Comparative studies conducted in distant species can reveal fundamental regulatory mechanisms that have exerted strong evolutionary pressure. Teleost fish, that diverged from the mammalian lineage about 450 MYA, represent very suitable models in which to identify conserved neuroendocrine systems involved in the control of food intake and energy expenditure (29). Delgado et al. review the literature concerning the action of various neuropeptides including proopiomelanocortin (POMC), neuropeptide Y (NPY), agouti-related peptide (AgRP), cocaine- and amphetamine-regulated transcript (CART), orexin, cholecystokinin (CCK) and melanin-concentrating hormone (MCH), and various hormones e.g., insulin, leptin, ghrelin, and glucagon-like peptide 1 (GLP-1). They also discuss their implication in the hypothalamic integration of metabolic information that elicits a coordinated feeding response in fish. In spite of discrete species variations, most of these regulatory mechanisms have been highly conserved from fish to mammals.

In a sister review, Volkoff reminds us that about 30 neuropeptides are potentially involved in the regulation of feeding in fish. In addition to those aforementioned, thyrotropin-releasing hormone (TRH), orexin, galanin, apelin, and secretoneurin exert orexigenic effects whereas gonadotropin-releasing hormone 2 (GnRH2), prolactin-releasing peptide (PrRP), corticotropin-releasing factor (CRF) and its paralogs urotensin I and urocortin 3, arginine vasotocin (AVT), pituitary adenylated cyclase-activating polypeptide (PACAP), the octadecaneuropeptide (ODN), peptide YY, amylin, RFamide-related peptide-3 (RFRP-3), and nesfatin-1 act as satiety factors.

NPY is one of the most potent orexigenic peptides in the brain of mammals (30). The sequence of frog NPY is almost identical to that of the human peptide (31) and, in frog tadpoles as in rodents, intracerebroventricular (icv) injection of NPY stimulates feeding behavior (32). Matsuda et al. have investigated the downstream mechanisms through which NPY exerts its orexigenic activity in bullfrog larvae. They show that the stimulatory effect of NPY on food intake is abolished by co-administration of the selective orexin receptor antagonist SB334867. These data indicate that, in premetamorphic larvae, the orexigenic effect of NPY is mediated via the orexin/orexin receptor system.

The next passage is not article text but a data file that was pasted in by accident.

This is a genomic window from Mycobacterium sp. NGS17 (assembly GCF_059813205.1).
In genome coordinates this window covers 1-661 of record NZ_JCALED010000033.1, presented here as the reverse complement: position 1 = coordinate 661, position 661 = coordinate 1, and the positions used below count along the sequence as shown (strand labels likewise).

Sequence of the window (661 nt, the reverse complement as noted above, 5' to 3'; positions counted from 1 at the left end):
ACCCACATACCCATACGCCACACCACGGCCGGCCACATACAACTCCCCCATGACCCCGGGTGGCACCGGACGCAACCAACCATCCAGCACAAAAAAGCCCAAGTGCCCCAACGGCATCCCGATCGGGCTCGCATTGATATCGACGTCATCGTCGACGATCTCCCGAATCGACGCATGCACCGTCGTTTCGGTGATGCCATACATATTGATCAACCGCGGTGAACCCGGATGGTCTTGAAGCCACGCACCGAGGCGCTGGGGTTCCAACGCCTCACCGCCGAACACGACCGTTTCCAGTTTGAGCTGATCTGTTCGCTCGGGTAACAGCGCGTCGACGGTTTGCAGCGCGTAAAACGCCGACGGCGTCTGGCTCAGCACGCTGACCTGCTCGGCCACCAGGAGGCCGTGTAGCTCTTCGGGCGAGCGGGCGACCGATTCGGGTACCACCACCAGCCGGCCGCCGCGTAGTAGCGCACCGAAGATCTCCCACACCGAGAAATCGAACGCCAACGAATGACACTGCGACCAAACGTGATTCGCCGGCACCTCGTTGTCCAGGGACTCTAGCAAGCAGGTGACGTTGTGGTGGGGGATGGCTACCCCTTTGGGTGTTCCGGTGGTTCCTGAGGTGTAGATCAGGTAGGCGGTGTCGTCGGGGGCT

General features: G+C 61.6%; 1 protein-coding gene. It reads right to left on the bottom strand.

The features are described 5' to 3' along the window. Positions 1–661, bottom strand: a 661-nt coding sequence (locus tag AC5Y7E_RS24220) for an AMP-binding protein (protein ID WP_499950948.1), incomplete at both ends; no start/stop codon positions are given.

Owing to the economic importance of poultry production, the neuroendocrine control of feeding behavior has been extensively studied in birds, notably in neonatal chicks and young chickens (33, 34). Tachibana and Tsutsui summarize the effects of various hormones and neuropeptides on feeding in birds, and highlight a few differences with what is known in mammals. For instance, ghrelin which is a potent orexigenic peptide in mammals (35) inhibits food intake in chickens (36). Reciprocally, PrPR which exerts an anorexigenic effect in mammals (37) stimulates feeding behavior in neonatal chicks (38).

Gonadotropin-inhibitory hormone (GnIH; also called RFRP3) is a member of the RFamide family of neuropeptides. The inhibitory effect of GnIH on the hypothalamo-pituitary-gonadal axis has been initially discovered in birds (39) and subsequently confirmed in fish and in mammals (40). Since energy homeostasis and reproduction are intimately correlated (41), Tsutsui and Ubuka review the evidence that GnIH exerts a coordinate control on feeding and reproductive behaviors in vertebrates.

26RFa/QRFP, another member of the RFamide family of neuropeptides, is the natural ligand of GPR103 now renamed QRFPR (42). Functional characterization of 26RFa/QFRP has revealed that icv injection of the peptide stimulates feeding behavior (43, 44). 26RFa/QRFP also acts on pancreatic β-cells to inhibit basal and glucose-induced insulin secretion (45, 46). Chartrel et al. review the current knowledge on the involvement of 26RFa/QRFP in the regulation of food intake and glucose homeostasis.

In a sister paper, Gesmundo et al. describe the involvement of neuroendocrine signals, including melatonin, galanin, and 26RFa/QRFP, in the control of insulin secretion. Their report highlights the key role of neurohormones in the complex regulation of β-cell activity. Together with other players, these neuroendocrine factors and their receptors represent potential therapeutic targets for the treatment of type 1 and type 2 diabetes, and metabolic disorders.

It is firmly established that the endocannabinoid system is implicated in the control of food intake and energy homeostasis (47, 48) but the underlying mechanisms have long remained unknown. Koch reviews the current knowledge on cannabinoid receptor type 1 (CB1) signaling in the regulation of feeding behavior.

Secretin, glucagon, glucagon-like peptides (GLP1 and 2), growth hormone-releasing hormone, vasoactive intestinal peptide (VIP) and PACAP belong to the same family of regulatory peptides also called the secretin family (49). Sekar et al. review the abundant literature regarding the actions of these peptide hormones and neuropeptides in the central control of feeding behavior. They point out the therapeutic potential of selective and stable analogs of these peptides, notably GLP-1 receptor agonists for the treatment of obesity and metabolic disorders.